Bo G. Gustafsson

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Hypoxia, a growing worldwide problem, has been intermittently present in the modern Baltic Sea since its formation ca. 8000 cal. yr BP. However, both the spatial extent and intensity of hypoxia have increased with anthropogenic eutrophication due to nutrient inputs. Physical processes, which control stratification and the renewal of oxygen in bottom waters,(More)
The prevalence of and the impact of selected factors on self-reported musculoskeletal complaints in Swedish female milkers with special reference to symptoms in the upper extremities were investigated using data from mail-in surveys. An agricultural study group was formed of three subgroups: 161 active milkers, 108 non-milkers and 62 ex-milkers, women who(More)
Deoxygenation is a global problem in coastal and open regions of the ocean, and has led to expanding areas of oxygen minimum zones and coastal hypoxia. The recent expansion of hypoxia in coastal ecosystems has been primarily attributed to global warming and enhanced nutrient input from land and atmosphere. The largest anthropogenically induced hypoxic area(More)
A comprehensive reconstruction of the Baltic Sea state from 1850 to 2006 is presented: driving forces are reconstructed and the evolution of the hydrography and biogeochemical cycles is simulated using the model BALTSEM. Driven by high resolution atmospheric forcing fields (HiResAFF), BALTSEM reproduces dynamics of salinity, temperature, and maximum ice(More)
Eutrophication of the Baltic Sea has potentially increased the frequency and magnitude of cyanobacteria blooms. Eutrophication leads to increased sedimentation of organic material, increasing the extent of anoxic bottoms and subsequently increasing the internal phosphorus loading. In addition, the hypoxic water volume displays a negative relationship with(More)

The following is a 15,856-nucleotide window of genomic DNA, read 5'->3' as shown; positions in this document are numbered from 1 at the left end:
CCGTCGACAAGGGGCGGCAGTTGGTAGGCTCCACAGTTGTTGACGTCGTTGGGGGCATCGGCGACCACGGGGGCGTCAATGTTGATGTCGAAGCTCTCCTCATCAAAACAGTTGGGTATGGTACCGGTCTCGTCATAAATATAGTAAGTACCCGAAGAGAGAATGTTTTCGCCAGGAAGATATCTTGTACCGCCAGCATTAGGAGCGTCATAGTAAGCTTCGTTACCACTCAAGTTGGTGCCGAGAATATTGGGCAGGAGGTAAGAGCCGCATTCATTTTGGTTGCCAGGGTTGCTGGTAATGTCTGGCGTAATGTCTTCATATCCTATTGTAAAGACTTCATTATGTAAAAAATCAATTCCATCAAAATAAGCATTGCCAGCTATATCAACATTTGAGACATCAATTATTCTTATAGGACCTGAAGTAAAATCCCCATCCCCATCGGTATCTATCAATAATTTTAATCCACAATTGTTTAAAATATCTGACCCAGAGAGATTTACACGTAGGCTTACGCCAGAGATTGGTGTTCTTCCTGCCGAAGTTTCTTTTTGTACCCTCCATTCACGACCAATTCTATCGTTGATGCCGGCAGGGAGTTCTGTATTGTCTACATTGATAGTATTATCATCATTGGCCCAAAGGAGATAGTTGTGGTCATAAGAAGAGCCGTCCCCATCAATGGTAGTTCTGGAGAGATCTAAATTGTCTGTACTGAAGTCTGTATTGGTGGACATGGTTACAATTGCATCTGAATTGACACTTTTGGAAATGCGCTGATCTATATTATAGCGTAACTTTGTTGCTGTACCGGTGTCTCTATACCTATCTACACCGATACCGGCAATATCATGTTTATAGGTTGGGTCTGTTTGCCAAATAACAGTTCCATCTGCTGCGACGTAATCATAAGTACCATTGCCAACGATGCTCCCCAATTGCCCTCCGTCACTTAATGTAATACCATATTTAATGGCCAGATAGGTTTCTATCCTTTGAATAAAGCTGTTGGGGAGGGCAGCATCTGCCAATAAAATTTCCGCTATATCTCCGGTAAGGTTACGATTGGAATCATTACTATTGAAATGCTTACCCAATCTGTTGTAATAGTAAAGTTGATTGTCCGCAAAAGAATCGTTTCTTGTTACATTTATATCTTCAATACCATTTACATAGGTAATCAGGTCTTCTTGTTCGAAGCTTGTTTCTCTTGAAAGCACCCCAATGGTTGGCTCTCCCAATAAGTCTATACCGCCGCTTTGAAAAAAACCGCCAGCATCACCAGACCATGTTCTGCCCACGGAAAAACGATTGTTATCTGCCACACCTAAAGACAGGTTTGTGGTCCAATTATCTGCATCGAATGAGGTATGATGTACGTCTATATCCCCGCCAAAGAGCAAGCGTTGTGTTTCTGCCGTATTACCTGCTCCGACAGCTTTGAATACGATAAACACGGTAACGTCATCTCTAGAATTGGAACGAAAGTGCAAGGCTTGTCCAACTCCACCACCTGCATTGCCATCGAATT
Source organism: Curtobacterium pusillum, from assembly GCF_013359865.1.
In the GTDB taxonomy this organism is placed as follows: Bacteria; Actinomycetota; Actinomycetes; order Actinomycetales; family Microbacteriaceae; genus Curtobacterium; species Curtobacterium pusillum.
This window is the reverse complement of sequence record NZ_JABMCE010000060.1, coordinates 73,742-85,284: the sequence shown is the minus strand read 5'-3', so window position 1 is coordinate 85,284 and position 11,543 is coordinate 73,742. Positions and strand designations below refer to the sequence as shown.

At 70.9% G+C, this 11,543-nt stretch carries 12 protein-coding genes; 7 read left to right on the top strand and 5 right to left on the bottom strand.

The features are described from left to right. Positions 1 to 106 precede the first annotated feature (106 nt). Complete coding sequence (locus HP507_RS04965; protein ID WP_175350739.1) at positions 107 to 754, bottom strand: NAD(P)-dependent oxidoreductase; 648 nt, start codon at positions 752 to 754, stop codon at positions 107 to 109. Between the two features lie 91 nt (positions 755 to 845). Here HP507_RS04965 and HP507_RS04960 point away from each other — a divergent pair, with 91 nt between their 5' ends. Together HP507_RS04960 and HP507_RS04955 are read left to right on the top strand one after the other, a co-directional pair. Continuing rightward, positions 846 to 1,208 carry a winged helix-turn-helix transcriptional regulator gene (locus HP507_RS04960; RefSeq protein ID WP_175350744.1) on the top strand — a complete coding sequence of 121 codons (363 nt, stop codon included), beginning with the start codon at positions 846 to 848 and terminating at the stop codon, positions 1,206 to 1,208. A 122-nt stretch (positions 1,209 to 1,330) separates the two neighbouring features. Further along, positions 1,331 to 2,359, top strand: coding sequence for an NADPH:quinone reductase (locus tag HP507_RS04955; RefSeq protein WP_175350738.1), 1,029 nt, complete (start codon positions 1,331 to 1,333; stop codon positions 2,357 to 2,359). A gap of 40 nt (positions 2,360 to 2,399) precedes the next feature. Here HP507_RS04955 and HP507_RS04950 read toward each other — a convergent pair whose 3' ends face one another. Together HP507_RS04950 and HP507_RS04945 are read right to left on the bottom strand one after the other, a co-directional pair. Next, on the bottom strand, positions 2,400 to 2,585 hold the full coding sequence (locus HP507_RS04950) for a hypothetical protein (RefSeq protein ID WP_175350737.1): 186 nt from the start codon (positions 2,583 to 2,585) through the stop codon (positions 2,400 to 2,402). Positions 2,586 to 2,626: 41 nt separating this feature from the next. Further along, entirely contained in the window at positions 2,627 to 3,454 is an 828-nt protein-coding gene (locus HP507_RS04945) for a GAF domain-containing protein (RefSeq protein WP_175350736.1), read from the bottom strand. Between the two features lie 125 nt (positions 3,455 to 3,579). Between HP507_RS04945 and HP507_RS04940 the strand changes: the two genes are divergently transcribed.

Hypoxia has occurred intermittently over the Holocene in the Baltic Sea, but the recent expansion from less than 10 000 km(2) before 1950 to >60 000 km(2) since 2000 is mainly caused by enhanced nutrient inputs from land and atmosphere. With worsening hypoxia, the role of sediments changes from nitrogen removal to nitrogen release as ammonium. At present,(More)
Much of the Baltic Sea is currently classified as 'affected by eutrophication'. The causes for this are twofold. First, current levels of nutrient inputs (nitrogen and phosphorus) from human activities exceed the natural processing capacity with an accumulation of nutrients in the Baltic Sea over the last 50-100 years. Secondly, the Baltic Sea is naturally(More)
We present a multi-model ensemble study for the Baltic Sea, and investigate the combined impact of changing climate, external nutrient supply, and fisheries on the marine ecosystem. The applied regional climate system model contains state-of-the-art component models for the atmosphere, sea ice, ocean, land surface, terrestrial and marine biogeochemistry,(More)
A great variety of provocations of the airway mucosa produce extravasation of plasma from the abundant subepithelial microvessels. A plasma exudate has important actions through its volume, its specific and unspecific binding proteins, its enzyme systems, and its potent peptides (of kinin, complement, coagulation, fibrinolysis and other systems). If allowed(More)